The Dardanelles is a narrow strait of water that runs for 61 kilometres. The Dardanelles has always been strategically important because it links the Black Sea with the Mediterranean Sea. At the time of World War I, the Dardanelles was controlled by the Ottoman Empire. Control of the Dardanelles and Bosporus strait by the Ottomans prevented the Russian fleet in the Black Sea from joining the Allied fleet in the Mediterranean. They also prevented the Mediterranean fleet from attacking the Ottoman capital, Constantinople (present-day Istanbul), located on the Sea of Marmara.
The Dardanelles are naturally difficult to negotiate as they resemble a twisted hourglass, and the notorious passage called the Narrows is easily defended from both shores. There are also two currents flowing through the Dardanelles: a surface freshwater current of 1 to 4 knots flowing towards the Aegean Sea, and an underwater current of salt water flowing towards the Sea of Marmara.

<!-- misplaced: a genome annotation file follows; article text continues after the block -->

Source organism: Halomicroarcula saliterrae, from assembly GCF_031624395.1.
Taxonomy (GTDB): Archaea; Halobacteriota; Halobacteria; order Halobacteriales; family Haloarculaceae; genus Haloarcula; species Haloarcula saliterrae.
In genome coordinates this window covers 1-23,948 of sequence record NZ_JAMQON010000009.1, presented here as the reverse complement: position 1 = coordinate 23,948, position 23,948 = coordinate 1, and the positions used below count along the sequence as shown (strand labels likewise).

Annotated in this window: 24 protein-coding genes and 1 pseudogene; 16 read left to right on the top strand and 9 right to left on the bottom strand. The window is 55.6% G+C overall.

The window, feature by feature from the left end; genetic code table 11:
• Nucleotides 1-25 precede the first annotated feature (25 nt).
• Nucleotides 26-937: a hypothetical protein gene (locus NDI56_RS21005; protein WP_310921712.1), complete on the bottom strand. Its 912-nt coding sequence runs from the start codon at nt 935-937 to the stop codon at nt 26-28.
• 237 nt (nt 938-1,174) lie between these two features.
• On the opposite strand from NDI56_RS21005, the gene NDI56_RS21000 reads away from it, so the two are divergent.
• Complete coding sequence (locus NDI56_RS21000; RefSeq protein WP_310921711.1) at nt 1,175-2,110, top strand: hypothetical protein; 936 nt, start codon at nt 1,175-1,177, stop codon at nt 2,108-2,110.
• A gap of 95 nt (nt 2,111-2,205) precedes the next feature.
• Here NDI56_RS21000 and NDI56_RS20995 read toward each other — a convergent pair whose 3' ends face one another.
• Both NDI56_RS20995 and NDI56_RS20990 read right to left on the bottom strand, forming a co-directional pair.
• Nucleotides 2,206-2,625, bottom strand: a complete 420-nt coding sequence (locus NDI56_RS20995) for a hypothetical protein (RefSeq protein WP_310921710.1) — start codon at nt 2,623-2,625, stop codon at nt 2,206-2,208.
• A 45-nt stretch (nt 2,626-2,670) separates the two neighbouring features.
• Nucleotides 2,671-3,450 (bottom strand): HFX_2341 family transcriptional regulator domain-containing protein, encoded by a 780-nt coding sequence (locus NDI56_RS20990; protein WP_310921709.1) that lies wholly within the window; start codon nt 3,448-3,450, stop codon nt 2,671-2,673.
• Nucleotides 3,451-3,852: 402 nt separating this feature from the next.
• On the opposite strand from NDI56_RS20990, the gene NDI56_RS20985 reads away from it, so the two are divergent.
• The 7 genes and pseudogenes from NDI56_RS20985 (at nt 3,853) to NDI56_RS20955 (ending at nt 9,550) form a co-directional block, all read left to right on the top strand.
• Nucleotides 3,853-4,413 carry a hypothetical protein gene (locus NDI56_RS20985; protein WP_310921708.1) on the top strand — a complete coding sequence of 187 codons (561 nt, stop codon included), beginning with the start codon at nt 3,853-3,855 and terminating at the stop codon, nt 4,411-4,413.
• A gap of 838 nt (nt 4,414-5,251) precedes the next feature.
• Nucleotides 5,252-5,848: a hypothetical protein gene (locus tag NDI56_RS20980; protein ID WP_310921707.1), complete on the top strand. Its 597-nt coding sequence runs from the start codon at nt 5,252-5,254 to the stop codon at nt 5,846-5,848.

The Ottoman Empire added built defences to enhance the Dardanelles’ natural barriers.
By 1915, forts with heavy guns and mobile howitzers were strung along both sides of the mouth near the Aegean. From Kephez Point, the first turn before the Narrows, rows of mines were laid. A single line of mines that was secretly laid parallel to the Asia Minor coast had cut the Allied fleet apart on 18 March, when it first tried to force the strait. Sweeping searchlights were ready to pick out any who might attempt a night attack (Brenchley, F & E 2001, Stoker’s Submarine, p. 55).
The Australian War Memorial website argues that the Gallipoli landings were mounted in an attempt to take control of Ottoman forts and artillery along the Dardanelles’ shores.